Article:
BERLIN/MILAN (Reuters) - Germany raced to overcome a transatlantic spat and growing tensions among Opel bidders to clinch a deal for the German carmaker on Friday, as parent General Motors hurtled toward bankruptcy.
As the clock ticked down to a June 1 restructuring deadline, widely expected to lead to a Chapter 11 filing for the U.S. automaker after it sealed a crucial sweetened deal with bondholders on Thursday, GM's Saab unit was granted more time to restructure by a Swedish court.
In Germany, efforts to forge a rescue for GM's European unit were under threat after Italy's Fiat said it would skip crucial talks and a source said frustration was rising at rival bidder Magna.
The bidders scrambled to submit preliminary contracts setting out plans for bridge financing and a temporary trustee scheme to protect Opel's assets before a rapidly approaching 8 a.m. EDT deadline.
A first round of talks earlier this week between the German and U.S. governments, the bidders and GM collapsed amid mutual recriminations.
Fiat CEO Sergio Marchionne spoke out on Friday in a move one analyst said was the first step in Fiat pulling out of the running.
Marchionne said he was still interested in Ruesselsheim-based Opel, which employs 25,000 staff in Germany, but "more cannot be asked"
Marchionne is juggling a deal to buy assets from U.S. automaker Chrysler -- expected to close as early as Friday -- with a bid for Opel, as part of his ambitious plan to create a European auto giant.
Marchionne said "the emergency nature of the situation cannot put Fiat in a position to take extravagant risks." Marchionne said it was "unreasonable" to expect Fiat to provide funds to a group whose finances remain unknown.
Fellow bidder Magna International is also growing increasingly frustrated with new demands from GM, after coming close to a basic agreement during talks that went on until the early hours of Friday, a source close to the negotiations said.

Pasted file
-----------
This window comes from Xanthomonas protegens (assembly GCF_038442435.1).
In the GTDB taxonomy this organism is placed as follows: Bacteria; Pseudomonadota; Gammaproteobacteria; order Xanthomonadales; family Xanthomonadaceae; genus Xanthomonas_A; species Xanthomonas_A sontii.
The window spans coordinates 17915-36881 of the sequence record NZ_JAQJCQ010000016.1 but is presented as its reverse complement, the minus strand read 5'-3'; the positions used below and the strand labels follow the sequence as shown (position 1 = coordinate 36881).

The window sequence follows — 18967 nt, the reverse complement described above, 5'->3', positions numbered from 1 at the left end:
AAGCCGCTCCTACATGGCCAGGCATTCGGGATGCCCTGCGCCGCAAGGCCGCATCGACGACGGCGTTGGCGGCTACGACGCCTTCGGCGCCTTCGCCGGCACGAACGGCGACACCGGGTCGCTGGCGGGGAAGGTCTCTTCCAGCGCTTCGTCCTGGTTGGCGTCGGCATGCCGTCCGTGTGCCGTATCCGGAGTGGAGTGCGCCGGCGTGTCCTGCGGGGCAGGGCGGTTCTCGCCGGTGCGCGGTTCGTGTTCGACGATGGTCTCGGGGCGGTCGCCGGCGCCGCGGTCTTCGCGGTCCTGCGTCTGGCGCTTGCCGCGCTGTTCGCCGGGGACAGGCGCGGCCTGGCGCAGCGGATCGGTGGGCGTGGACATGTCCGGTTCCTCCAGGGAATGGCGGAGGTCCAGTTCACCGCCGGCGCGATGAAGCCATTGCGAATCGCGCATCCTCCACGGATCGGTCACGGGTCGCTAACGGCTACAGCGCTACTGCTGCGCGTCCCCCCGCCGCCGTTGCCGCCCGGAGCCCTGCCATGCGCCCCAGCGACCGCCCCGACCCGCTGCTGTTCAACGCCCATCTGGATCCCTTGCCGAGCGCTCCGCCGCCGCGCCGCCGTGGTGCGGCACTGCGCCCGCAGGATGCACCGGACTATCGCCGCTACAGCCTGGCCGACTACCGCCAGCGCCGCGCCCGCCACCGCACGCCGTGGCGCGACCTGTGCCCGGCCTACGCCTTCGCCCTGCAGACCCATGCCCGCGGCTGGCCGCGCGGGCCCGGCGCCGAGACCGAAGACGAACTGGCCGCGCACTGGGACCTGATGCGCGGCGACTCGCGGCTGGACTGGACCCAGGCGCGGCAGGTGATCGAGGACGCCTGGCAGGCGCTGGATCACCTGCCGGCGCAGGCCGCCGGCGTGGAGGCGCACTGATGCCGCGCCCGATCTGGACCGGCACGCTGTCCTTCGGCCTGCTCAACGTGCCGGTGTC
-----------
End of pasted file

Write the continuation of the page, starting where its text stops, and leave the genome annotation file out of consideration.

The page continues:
Magna's co-Chief Executive Don Walker told Reuters late on Thursday that it would be open to collaborating with Fiat or other European automakers, if it was a "win-win" situation.
Elsewhere, French carmaker Renault and its Japanese partner Nissan Motor Co pledged to squeeze out more cost savings from their partnership as the automotive industry worldwide battled a deep crisis.
Loss-making Saab, which first sought protection from its creditors in February, was granted an extension until August 20 to line up a new owner and restructure its business.
Swedish business daily Dagens Industri reported late on Thursday that the two front-runners to buy Saab were Swedish luxury carmaker Koenigsegg and U.S. financier Ira Rennert and his Renco Group, with Italy's Fiat in third place.
Saab and GM are due to name a preferred candidate among three remaining unnamed bidders in the coming weeks.
In the UK, a newly-launched car scrapping scheme boosted sales by 35,000 units in two weeks, the government said.
And world number two truckmaker Volvo said it would withdraw redundancy notices for 600 workers in Sweden after striking a deal on work hours and pay with unions.
India's Tata meanwhile, which has bought the Jaguar and Land Rover brands from Ford for $2.3 billion last year, reported a smaller-than-expected 50.7 percent drop in full-year net profit.
(Reporting by Ian Simpson, Noah Barkin, Madeline Chambers, Helen Massy-Beresford, Victoria Klesty, Philipp Halstrick, John McCrank; writing by Helen Massy-Beresford, editing by Marcel Michelson and David Cowell)